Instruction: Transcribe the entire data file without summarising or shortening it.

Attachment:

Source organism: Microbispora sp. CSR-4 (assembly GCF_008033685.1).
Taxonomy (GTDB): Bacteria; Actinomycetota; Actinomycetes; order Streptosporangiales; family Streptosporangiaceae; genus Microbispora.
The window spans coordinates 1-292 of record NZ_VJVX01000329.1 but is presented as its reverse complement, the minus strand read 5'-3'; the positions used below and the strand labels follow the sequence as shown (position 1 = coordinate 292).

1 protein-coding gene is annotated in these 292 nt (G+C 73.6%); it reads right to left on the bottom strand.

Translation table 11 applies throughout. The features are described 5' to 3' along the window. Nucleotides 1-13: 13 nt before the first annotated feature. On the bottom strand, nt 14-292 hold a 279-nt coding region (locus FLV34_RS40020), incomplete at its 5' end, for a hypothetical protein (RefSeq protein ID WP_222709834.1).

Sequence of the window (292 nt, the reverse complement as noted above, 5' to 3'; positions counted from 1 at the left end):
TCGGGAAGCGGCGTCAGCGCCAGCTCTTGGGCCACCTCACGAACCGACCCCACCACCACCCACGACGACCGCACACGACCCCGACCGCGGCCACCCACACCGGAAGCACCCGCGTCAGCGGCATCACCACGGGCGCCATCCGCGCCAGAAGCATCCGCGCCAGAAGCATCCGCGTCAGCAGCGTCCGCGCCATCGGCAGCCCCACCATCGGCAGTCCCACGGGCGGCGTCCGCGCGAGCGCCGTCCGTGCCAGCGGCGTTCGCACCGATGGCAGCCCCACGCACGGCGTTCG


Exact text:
Source organism: Microbispora sp. CSR-4 (assembly GCF_008033685.1).
Taxonomy (GTDB): Bacteria; Actinomycetota; Actinomycetes; order Streptosporangiales; family Streptosporangiaceae; genus Microbispora.
The window spans coordinates 1-292 of record NZ_VJVX01000329.1 but is presented as its reverse complement, the minus strand read 5'-3'; the positions used below and the strand labels follow the sequence as shown (position 1 = coordinate 292).

1 protein-coding gene is annotated in these 292 nt (G+C 73.6%); it reads right to left on the bottom strand.

Translation table 11 applies throughout. The features are described 5' to 3' along the window. Nucleotides 1-13: 13 nt before the first annotated feature. On the bottom strand, nt 14-292 hold a 279-nt coding region (locus FLV34_RS40020), incomplete at its 5' end, for a hypothetical protein (RefSeq protein ID WP_222709834.1).

Sequence of the window (292 nt, the reverse complement as noted above, 5' to 3'; positions counted from 1 at the left end):
TCGGGAAGCGGCGTCAGCGCCAGCTCTTGGGCCACCTCACGAACCGACCCCACCACCACCCACGACGACCGCACACGACCCCGACCGCGGCCACCCACACCGGAAGCACCCGCGTCAGCGGCATCACCACGGGCGCCATCCGCGCCAGAAGCATCCGCGCCAGAAGCATCCGCGTCAGCAGCGTCCGCGCCATCGGCAGCCCCACCATCGGCAGTCCCACGGGCGGCGTCCGCGCGAGCGCCGTCCGTGCCAGCGGCGTTCGCACCGATGGCAGCCCCACGCACGGCGTTCG